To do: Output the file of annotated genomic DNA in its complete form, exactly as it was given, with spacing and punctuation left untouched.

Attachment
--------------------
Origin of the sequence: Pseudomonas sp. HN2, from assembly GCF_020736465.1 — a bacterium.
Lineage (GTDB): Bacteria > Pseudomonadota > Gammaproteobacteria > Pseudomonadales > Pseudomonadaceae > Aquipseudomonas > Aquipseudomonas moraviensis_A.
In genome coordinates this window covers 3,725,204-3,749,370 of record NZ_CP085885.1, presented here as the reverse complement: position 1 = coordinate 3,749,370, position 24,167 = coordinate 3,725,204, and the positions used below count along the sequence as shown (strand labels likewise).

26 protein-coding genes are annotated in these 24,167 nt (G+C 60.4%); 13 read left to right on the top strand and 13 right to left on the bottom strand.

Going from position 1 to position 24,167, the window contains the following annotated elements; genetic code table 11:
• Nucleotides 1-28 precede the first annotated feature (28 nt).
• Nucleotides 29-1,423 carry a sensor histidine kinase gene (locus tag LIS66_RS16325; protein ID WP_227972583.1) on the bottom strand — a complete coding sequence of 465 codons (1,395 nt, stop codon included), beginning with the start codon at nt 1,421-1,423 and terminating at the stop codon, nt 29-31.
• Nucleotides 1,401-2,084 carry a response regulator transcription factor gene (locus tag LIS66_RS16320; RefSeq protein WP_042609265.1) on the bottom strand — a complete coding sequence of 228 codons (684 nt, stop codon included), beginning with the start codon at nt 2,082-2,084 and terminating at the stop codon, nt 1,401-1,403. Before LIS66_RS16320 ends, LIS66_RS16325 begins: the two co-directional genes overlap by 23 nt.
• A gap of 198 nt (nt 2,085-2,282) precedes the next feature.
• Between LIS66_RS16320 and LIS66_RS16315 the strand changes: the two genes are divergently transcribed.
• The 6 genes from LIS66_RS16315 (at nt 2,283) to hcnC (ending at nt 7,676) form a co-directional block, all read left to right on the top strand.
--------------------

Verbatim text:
Origin of the sequence: Pseudomonas sp. HN2, from assembly GCF_020736465.1 — a bacterium.
Lineage (GTDB): Bacteria > Pseudomonadota > Gammaproteobacteria > Pseudomonadales > Pseudomonadaceae > Aquipseudomonas > Aquipseudomonas moraviensis_A.
In genome coordinates this window covers 3,725,204-3,749,370 of record NZ_CP085885.1, presented here as the reverse complement: position 1 = coordinate 3,749,370, position 24,167 = coordinate 3,725,204, and the positions used below count along the sequence as shown (strand labels likewise).

26 protein-coding genes are annotated in these 24,167 nt (G+C 60.4%); 13 read left to right on the top strand and 13 right to left on the bottom strand.

Going from position 1 to position 24,167, the window contains the following annotated elements; genetic code table 11:
• Nucleotides 1-28 precede the first annotated feature (28 nt).
• Nucleotides 29-1,423 carry a sensor histidine kinase gene (locus tag LIS66_RS16325; protein ID WP_227972583.1) on the bottom strand — a complete coding sequence of 465 codons (1,395 nt, stop codon included), beginning with the start codon at nt 1,421-1,423 and terminating at the stop codon, nt 29-31.
• Nucleotides 1,401-2,084 carry a response regulator transcription factor gene (locus tag LIS66_RS16320; RefSeq protein WP_042609265.1) on the bottom strand — a complete coding sequence of 228 codons (684 nt, stop codon included), beginning with the start codon at nt 2,082-2,084 and terminating at the stop codon, nt 1,401-1,403. Before LIS66_RS16320 ends, LIS66_RS16325 begins: the two co-directional genes overlap by 23 nt.
• A gap of 198 nt (nt 2,085-2,282) precedes the next feature.
• Between LIS66_RS16320 and LIS66_RS16315 the strand changes: the two genes are divergently transcribed.
• The 6 genes from LIS66_RS16315 (at nt 2,283) to hcnC (ending at nt 7,676) form a co-directional block, all read left to right on the top strand.